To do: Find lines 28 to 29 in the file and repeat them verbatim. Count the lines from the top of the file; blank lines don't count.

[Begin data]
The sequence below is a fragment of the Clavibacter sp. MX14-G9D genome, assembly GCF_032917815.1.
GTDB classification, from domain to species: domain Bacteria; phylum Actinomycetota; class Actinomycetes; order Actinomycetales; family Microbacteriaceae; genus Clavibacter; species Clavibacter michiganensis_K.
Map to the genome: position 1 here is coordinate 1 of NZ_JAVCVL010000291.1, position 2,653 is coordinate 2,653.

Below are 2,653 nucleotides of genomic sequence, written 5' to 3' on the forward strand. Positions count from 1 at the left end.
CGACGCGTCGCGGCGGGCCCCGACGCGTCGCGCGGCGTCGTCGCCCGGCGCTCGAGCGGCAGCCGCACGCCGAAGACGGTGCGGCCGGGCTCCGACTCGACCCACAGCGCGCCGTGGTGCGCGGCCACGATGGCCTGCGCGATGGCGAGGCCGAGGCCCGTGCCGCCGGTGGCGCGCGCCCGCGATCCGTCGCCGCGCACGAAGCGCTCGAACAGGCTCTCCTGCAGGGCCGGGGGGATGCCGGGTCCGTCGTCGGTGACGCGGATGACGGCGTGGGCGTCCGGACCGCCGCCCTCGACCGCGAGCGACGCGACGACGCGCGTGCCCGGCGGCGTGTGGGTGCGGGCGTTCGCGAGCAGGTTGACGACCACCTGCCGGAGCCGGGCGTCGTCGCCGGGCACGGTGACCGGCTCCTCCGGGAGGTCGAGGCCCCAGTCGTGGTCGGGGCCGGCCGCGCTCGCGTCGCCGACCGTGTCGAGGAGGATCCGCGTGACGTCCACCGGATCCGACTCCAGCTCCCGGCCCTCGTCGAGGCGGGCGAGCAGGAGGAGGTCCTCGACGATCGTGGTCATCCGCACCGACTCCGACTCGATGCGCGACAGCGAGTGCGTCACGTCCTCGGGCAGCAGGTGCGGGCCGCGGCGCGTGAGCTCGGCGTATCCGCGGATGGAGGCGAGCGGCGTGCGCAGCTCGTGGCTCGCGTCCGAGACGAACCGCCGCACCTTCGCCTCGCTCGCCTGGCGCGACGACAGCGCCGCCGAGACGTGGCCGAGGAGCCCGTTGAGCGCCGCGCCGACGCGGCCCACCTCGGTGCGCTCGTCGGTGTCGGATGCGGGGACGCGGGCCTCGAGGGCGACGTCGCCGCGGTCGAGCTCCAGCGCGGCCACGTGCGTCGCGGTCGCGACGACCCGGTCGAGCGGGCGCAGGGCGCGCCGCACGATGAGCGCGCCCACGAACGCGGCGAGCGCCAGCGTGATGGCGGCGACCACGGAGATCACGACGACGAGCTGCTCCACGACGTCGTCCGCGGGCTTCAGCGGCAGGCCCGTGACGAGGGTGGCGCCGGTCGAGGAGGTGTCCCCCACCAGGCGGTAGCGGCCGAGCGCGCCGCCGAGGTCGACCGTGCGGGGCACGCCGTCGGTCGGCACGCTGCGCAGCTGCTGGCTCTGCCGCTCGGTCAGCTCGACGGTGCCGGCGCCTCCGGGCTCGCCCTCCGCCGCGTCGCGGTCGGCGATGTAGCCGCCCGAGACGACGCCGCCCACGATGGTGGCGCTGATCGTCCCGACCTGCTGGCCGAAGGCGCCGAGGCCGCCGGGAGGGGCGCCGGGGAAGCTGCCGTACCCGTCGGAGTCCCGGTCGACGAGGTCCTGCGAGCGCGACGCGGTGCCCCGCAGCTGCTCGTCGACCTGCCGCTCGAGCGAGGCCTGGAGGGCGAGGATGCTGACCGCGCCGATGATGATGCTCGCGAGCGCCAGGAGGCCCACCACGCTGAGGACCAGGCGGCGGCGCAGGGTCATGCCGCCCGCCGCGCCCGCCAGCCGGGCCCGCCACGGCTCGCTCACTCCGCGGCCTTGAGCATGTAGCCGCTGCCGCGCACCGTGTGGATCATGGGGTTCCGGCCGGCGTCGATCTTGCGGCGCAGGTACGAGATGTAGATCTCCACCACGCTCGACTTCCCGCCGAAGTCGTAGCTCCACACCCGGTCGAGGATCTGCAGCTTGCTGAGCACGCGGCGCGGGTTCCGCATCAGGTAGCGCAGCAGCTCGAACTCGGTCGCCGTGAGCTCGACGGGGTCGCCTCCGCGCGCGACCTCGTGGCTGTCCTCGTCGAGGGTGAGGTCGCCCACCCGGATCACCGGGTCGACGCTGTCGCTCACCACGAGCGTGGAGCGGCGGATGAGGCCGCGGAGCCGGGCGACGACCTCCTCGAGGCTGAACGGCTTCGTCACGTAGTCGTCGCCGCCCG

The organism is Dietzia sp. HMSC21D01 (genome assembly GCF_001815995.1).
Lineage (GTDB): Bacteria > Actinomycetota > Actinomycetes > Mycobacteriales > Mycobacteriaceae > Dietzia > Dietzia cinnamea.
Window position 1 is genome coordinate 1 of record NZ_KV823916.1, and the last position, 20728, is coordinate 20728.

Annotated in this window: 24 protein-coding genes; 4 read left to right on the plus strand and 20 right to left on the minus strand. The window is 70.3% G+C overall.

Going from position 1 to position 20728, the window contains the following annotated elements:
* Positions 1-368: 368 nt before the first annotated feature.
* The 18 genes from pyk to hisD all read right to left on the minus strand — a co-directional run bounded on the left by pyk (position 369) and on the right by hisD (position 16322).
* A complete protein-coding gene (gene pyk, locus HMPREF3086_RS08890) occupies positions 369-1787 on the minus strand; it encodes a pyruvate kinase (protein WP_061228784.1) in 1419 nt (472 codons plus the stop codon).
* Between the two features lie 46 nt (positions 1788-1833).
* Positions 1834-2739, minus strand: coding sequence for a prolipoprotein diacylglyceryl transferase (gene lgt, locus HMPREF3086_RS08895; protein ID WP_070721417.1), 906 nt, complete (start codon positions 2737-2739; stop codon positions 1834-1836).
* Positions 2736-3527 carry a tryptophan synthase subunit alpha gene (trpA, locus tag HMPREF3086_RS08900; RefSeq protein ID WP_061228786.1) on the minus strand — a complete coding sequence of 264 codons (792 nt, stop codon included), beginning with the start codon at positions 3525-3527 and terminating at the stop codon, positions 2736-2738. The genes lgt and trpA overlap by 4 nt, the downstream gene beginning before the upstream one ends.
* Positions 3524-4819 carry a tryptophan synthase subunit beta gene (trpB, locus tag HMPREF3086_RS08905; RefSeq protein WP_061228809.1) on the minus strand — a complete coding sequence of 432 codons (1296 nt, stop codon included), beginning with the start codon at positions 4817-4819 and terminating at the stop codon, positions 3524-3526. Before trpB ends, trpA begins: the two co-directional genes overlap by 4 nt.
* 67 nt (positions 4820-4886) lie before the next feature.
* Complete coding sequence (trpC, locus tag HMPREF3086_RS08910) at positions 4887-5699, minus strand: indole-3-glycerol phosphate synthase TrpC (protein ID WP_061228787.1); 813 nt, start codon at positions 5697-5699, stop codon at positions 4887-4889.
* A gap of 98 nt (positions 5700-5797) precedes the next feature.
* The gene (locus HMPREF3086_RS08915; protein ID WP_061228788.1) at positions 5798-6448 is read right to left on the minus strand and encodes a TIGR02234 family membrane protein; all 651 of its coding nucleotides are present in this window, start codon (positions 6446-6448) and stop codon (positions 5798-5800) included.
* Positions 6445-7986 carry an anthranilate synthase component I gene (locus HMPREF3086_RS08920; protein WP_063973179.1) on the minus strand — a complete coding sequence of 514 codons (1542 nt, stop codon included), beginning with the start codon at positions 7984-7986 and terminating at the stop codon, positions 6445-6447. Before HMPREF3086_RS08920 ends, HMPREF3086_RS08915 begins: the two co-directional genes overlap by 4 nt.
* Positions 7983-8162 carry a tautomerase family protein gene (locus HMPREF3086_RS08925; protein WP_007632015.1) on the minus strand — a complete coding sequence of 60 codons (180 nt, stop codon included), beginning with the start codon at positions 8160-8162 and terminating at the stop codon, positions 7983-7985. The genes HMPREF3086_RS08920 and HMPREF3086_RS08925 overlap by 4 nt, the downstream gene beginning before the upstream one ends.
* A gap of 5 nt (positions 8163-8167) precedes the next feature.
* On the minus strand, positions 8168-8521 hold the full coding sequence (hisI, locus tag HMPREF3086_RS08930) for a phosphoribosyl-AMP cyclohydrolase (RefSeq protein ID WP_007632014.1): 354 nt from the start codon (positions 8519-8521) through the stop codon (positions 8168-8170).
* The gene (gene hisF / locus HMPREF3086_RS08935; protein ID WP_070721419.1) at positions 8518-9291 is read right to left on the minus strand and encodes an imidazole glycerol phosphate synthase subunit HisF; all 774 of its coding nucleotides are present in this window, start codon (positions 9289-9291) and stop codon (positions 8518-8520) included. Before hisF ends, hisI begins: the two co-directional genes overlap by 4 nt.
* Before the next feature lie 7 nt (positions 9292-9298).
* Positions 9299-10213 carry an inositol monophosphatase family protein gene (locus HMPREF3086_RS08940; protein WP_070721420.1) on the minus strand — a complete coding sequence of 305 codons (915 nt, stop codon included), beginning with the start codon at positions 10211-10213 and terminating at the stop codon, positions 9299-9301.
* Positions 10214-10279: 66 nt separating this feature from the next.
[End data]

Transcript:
* Positions 9299-10213 carry an inositol monophosphatase family protein gene (locus HMPREF3086_RS08940; protein WP_070721420.1) on the minus strand — a complete coding sequence of 305 codons (915 nt, stop codon included), beginning with the start codon at positions 10211-10213 and terminating at the stop codon, positions 9299-9301.
* Positions 10214-10279: 66 nt separating this feature from the next.